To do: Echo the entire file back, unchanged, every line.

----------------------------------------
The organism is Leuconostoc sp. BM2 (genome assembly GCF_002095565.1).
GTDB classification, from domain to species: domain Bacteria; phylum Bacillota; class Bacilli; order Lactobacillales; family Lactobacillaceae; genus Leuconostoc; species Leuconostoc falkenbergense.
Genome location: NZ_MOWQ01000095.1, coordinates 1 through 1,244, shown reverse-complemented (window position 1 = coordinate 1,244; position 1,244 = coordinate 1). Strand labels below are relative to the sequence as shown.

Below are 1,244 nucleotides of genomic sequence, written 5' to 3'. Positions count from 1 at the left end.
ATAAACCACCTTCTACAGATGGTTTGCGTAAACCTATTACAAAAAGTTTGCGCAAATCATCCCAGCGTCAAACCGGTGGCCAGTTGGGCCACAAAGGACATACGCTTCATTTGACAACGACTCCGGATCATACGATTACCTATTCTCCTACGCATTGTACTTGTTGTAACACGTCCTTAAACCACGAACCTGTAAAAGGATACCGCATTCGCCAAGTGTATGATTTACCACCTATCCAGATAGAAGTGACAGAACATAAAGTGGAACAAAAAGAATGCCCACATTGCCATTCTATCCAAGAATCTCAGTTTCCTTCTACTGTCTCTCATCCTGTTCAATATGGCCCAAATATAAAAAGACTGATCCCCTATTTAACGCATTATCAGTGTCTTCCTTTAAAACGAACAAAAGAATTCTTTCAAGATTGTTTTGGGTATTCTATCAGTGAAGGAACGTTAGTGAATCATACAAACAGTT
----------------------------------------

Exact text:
The organism is Leuconostoc sp. BM2 (genome assembly GCF_002095565.1).
GTDB classification, from domain to species: domain Bacteria; phylum Bacillota; class Bacilli; order Lactobacillales; family Lactobacillaceae; genus Leuconostoc; species Leuconostoc falkenbergense.
Genome location: NZ_MOWQ01000095.1, coordinates 1 through 1,244, shown reverse-complemented (window position 1 = coordinate 1,244; position 1,244 = coordinate 1). Strand labels below are relative to the sequence as shown.

Below are 1,244 nucleotides of genomic sequence, written 5' to 3'. Positions count from 1 at the left end.
ATAAACCACCTTCTACAGATGGTTTGCGTAAACCTATTACAAAAAGTTTGCGCAAATCATCCCAGCGTCAAACCGGTGGCCAGTTGGGCCACAAAGGACATACGCTTCATTTGACAACGACTCCGGATCATACGATTACCTATTCTCCTACGCATTGTACTTGTTGTAACACGTCCTTAAACCACGAACCTGTAAAAGGATACCGCATTCGCCAAGTGTATGATTTACCACCTATCCAGATAGAAGTGACAGAACATAAAGTGGAACAAAAAGAATGCCCACATTGCCATTCTATCCAAGAATCTCAGTTTCCTTCTACTGTCTCTCATCCTGTTCAATATGGCCCAAATATAAAAAGACTGATCCCCTATTTAACGCATTATCAGTGTCTTCCTTTAAAACGAACAAAAGAATTCTTTCAAGATTGTTTTGGGTATTCTATCAGTGAAGGAACGTTAGTGAATCATACAAACAGTT